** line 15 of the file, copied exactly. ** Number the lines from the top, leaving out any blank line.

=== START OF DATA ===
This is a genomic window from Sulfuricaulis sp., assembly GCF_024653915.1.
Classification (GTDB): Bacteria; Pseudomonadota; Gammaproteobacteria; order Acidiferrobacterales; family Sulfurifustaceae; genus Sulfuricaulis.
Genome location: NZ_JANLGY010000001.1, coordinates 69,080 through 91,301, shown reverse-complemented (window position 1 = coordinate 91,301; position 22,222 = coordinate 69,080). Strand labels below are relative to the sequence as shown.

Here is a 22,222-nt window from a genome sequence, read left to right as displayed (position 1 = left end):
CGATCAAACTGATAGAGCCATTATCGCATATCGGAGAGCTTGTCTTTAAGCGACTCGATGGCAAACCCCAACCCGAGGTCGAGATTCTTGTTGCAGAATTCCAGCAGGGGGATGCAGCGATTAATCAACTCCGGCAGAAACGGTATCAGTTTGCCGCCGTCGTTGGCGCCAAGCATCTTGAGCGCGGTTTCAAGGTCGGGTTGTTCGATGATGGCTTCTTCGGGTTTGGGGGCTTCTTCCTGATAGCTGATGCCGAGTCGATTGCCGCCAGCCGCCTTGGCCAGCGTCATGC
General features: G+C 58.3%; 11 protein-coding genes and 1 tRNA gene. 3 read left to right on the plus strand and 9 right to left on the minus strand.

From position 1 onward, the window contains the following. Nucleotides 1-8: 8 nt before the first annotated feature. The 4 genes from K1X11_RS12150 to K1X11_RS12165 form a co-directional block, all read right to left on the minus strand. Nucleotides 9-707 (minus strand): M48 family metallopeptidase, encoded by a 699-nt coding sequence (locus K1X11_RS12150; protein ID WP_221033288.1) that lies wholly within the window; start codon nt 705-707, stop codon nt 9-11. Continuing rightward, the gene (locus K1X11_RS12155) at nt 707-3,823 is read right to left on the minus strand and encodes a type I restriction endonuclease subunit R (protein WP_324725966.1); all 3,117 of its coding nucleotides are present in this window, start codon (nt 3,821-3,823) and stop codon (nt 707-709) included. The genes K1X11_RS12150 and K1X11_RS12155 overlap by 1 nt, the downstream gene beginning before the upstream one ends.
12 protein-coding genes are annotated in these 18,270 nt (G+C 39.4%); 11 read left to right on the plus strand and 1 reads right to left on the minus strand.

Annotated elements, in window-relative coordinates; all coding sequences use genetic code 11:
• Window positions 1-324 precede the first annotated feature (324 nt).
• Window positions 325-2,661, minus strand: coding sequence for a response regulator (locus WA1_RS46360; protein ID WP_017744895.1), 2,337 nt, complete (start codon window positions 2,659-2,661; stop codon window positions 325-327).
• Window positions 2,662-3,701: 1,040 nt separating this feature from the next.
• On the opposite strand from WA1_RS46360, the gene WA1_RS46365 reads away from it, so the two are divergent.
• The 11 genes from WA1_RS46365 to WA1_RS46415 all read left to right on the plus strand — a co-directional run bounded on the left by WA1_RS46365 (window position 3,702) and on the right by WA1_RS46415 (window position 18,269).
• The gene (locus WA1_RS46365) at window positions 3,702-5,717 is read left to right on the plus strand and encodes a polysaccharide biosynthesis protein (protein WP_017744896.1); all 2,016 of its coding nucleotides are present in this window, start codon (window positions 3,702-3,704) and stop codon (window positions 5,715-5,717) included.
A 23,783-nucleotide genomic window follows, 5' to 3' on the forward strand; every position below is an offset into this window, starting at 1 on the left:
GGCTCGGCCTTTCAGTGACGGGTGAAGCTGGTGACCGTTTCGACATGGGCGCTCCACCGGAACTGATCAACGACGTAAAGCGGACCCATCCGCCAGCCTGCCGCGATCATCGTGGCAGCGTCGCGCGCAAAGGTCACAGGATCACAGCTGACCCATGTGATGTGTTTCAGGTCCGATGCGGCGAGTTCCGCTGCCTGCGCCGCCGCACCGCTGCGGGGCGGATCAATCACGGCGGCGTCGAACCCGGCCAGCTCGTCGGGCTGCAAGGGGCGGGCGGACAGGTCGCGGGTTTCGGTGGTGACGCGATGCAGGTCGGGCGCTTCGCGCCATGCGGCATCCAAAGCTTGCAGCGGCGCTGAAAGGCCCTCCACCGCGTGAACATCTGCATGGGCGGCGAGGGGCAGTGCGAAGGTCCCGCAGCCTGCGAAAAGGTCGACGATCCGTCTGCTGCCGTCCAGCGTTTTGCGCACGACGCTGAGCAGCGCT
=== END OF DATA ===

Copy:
• The gene (locus WA1_RS46365) at window positions 3,702-5,717 is read left to right on the plus strand and encodes a polysaccharide biosynthesis protein (protein WP_017744896.1); all 2,016 of its coding nucleotides are present in this window, start codon (window positions 3,702-3,704) and stop codon (window positions 5,715-5,717) included.